question
Prove that every integer is congruent mod 9 to the sum of its digits.
Thank you very much.
There is a useful theorem.
$\displaystyle a\equiv b (\mbox{ mod } n)$
Then,
$\displaystyle P(a)\equiv P(b) (\mbox{ mod } n)$.
Where $\displaystyle P(x)$ is some polynomial in $\displaystyle \mathbb{Z}[x]$.
Thus, we know that,
$\displaystyle 10\equiv 1 (\mbox{ mod }n)$.
If the digits of the number are,
$\displaystyle A_1A_2...A_n$
Then define a polynomial,
$\displaystyle P(x)=x^{n-1}A_1+...+xA_{n-1}+A_n$
Thus,
$\displaystyle P(10)=N$
And,
$\displaystyle P(1)$ is sum of digits.
Thus,
$\displaystyle N\equiv \mbox{ SUM }(\mbox{ mod }n)$
Hello, Jenny!
Here's a more "primitive" proof . . .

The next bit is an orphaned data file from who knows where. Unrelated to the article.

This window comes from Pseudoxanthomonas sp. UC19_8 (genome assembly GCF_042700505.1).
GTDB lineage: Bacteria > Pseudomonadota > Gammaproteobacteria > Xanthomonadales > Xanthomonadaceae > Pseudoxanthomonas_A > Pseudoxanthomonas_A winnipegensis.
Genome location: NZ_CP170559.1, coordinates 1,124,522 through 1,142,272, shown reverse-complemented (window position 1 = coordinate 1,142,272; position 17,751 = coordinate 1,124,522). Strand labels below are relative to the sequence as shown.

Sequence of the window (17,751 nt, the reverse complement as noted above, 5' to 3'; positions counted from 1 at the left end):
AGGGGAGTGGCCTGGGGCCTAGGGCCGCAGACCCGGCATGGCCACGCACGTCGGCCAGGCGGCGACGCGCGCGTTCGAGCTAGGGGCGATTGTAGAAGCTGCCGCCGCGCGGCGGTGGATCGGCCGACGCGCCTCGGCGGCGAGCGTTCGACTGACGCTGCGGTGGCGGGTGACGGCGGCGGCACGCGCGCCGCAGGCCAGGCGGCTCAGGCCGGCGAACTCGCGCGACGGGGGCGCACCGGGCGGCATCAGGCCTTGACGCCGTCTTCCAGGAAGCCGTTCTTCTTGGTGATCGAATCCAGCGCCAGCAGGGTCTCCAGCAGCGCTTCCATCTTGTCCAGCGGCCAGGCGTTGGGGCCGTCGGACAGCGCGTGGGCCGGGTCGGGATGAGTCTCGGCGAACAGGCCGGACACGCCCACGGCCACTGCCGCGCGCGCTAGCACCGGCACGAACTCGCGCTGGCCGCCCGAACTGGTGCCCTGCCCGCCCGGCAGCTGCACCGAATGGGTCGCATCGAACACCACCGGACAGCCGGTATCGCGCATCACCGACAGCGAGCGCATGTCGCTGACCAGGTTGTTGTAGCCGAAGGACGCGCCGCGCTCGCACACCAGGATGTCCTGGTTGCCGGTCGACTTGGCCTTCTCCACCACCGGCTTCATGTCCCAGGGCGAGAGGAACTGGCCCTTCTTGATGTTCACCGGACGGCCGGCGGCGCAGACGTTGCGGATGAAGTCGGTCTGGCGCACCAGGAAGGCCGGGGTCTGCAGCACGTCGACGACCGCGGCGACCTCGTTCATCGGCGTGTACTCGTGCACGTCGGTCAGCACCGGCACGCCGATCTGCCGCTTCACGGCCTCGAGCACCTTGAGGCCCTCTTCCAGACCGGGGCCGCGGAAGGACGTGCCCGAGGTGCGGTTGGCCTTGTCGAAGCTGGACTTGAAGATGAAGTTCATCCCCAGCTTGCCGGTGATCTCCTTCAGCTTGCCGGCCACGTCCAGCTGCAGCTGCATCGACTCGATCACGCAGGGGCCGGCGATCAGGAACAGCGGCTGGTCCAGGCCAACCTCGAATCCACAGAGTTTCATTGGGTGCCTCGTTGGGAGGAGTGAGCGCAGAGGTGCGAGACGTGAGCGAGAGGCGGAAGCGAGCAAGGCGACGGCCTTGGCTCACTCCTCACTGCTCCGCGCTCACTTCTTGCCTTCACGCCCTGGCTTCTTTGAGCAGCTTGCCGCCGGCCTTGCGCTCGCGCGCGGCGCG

Prove that every integer is congruent mod 9 to the sum of its digits.
We have an integer of the form: $\displaystyle a_na_{n-1}a_{n-2}\hdots a_1a_o $
Its value is: .$\displaystyle N \:=\:10^na_n + 10^{n-1}a_{n-1} + 10^{n-2}a_{n-2} + \hdots + 10a_1 + a_o$
The sum of its digits is: .$\displaystyle S \:=\:a_n + a_{n-1} + a_{n-2} + \hdots + a_1 + a_0$
Consider their difference:
. . $\displaystyle N - S \;=\;(10^n-1)a_n + (10^{n-1}-1)a_{n-1} + (10^{n-2}-1)a_{n-2} + \hdots$$\displaystyle + (10^2-1)a_2 + (10-1)a_1 $
All the coefficients are of the form: $\displaystyle 10^k-1 \:=\:999\hdots9$
. . and hence are divisible by 9.
Since $\displaystyle N - S$ is a multiple of 9: .$\displaystyle N \equiv S \pmod 9$